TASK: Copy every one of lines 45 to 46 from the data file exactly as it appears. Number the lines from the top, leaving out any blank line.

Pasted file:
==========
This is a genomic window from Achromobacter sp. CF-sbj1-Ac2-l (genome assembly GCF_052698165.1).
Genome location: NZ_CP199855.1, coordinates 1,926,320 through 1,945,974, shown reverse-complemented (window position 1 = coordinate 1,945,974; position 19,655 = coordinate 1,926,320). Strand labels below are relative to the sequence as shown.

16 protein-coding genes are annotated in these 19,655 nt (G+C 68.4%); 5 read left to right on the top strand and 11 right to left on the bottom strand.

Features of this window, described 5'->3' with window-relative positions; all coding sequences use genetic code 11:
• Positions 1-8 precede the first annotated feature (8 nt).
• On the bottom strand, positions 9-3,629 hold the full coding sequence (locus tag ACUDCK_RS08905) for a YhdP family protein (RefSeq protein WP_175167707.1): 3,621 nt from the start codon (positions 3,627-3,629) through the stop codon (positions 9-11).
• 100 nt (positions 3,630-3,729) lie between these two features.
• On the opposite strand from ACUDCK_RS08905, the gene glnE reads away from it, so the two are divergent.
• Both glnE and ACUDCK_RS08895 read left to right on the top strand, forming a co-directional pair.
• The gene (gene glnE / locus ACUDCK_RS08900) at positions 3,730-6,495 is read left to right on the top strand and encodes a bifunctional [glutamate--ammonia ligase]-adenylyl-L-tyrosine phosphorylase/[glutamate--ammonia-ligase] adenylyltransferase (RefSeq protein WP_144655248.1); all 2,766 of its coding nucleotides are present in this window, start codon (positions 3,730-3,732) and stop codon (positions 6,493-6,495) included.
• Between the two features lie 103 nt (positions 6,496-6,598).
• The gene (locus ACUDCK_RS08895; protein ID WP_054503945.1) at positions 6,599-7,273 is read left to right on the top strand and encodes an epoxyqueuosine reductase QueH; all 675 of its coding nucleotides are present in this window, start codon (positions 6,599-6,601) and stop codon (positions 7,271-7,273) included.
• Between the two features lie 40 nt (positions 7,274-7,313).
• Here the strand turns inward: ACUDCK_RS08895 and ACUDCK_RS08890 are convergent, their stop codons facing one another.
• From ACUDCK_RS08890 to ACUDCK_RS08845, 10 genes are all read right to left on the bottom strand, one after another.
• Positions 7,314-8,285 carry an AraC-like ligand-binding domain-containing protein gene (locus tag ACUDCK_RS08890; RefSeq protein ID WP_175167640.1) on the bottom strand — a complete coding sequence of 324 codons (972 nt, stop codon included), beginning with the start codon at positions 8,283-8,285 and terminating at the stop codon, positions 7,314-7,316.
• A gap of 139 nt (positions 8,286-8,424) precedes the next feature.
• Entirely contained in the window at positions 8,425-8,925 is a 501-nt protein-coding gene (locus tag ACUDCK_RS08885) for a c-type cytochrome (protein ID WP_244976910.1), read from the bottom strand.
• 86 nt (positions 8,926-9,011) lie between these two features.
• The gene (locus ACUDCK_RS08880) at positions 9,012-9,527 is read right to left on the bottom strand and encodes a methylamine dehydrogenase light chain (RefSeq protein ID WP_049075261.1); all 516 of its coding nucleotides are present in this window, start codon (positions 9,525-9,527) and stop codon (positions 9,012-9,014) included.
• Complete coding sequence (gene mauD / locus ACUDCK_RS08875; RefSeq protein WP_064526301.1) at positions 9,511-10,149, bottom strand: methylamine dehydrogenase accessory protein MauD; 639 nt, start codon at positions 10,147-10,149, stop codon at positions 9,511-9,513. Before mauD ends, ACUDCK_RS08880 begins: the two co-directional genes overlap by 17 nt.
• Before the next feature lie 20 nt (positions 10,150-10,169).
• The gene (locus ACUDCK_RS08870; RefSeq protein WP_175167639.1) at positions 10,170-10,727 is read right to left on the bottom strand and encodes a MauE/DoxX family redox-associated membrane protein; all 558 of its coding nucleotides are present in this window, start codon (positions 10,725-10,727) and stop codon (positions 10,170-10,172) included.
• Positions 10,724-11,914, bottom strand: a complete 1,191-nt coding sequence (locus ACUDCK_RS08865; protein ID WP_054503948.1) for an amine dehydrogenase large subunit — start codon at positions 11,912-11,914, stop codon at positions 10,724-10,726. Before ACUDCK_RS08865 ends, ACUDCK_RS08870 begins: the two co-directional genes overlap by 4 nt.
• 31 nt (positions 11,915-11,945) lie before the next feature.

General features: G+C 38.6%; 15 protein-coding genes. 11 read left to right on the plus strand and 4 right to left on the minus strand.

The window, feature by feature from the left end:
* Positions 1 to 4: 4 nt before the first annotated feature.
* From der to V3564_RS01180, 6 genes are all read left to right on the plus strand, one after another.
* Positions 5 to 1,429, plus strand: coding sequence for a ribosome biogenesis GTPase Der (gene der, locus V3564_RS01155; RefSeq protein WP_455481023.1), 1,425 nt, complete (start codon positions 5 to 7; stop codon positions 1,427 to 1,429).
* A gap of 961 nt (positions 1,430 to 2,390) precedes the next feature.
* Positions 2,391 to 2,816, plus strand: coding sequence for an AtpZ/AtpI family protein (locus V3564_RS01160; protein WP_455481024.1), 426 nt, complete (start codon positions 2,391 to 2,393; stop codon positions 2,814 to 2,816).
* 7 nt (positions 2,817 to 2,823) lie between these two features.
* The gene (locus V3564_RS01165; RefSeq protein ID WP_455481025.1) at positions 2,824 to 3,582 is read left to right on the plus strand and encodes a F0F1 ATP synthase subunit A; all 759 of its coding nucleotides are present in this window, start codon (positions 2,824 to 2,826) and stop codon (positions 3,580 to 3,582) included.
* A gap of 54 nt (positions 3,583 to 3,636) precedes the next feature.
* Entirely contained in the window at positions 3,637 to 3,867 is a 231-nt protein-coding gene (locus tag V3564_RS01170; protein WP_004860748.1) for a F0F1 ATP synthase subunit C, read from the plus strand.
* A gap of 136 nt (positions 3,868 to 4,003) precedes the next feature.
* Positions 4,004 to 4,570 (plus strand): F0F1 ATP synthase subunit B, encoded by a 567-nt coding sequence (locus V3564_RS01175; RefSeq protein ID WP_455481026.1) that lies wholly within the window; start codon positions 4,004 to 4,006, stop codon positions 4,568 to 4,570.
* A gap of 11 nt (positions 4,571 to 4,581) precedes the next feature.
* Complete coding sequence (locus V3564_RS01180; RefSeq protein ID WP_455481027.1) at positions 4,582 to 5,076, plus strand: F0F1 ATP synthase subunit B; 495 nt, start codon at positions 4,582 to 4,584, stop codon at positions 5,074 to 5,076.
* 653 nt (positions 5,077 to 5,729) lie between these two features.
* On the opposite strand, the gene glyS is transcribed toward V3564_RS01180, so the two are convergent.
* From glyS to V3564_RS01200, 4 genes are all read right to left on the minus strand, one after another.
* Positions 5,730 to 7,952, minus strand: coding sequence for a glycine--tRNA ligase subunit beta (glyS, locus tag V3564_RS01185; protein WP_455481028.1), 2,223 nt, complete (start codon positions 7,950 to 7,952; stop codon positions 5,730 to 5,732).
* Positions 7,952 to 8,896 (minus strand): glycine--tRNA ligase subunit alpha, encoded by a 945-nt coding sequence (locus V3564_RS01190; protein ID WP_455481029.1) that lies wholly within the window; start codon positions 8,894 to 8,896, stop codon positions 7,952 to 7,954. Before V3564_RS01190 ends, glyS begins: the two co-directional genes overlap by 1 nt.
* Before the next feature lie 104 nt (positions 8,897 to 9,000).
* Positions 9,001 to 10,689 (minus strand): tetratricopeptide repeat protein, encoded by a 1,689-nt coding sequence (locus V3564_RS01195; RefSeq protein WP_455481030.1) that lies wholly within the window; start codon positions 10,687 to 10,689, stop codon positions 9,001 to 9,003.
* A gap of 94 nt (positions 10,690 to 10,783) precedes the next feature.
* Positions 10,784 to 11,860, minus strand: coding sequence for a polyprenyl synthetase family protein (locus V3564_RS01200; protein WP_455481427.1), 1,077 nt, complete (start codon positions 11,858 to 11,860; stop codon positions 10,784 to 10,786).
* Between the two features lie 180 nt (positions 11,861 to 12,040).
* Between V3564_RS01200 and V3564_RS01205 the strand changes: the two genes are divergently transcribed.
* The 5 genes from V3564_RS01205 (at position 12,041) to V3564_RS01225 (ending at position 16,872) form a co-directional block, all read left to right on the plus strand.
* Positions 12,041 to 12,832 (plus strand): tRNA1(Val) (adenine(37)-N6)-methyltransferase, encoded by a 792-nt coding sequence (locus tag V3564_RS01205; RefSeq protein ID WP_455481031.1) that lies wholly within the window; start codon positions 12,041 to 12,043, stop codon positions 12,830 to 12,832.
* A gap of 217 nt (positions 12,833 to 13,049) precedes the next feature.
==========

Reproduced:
* Positions 7,952 to 8,896 (minus strand): glycine--tRNA ligase subunit alpha, encoded by a 945-nt coding sequence (locus V3564_RS01190; protein ID WP_455481029.1) that lies wholly within the window; start codon positions 8,894 to 8,896, stop codon positions 7,952 to 7,954. Before V3564_RS01190 ends, glyS begins: the two co-directional genes overlap by 1 nt.
* Before the next feature lie 104 nt (positions 8,897 to 9,000).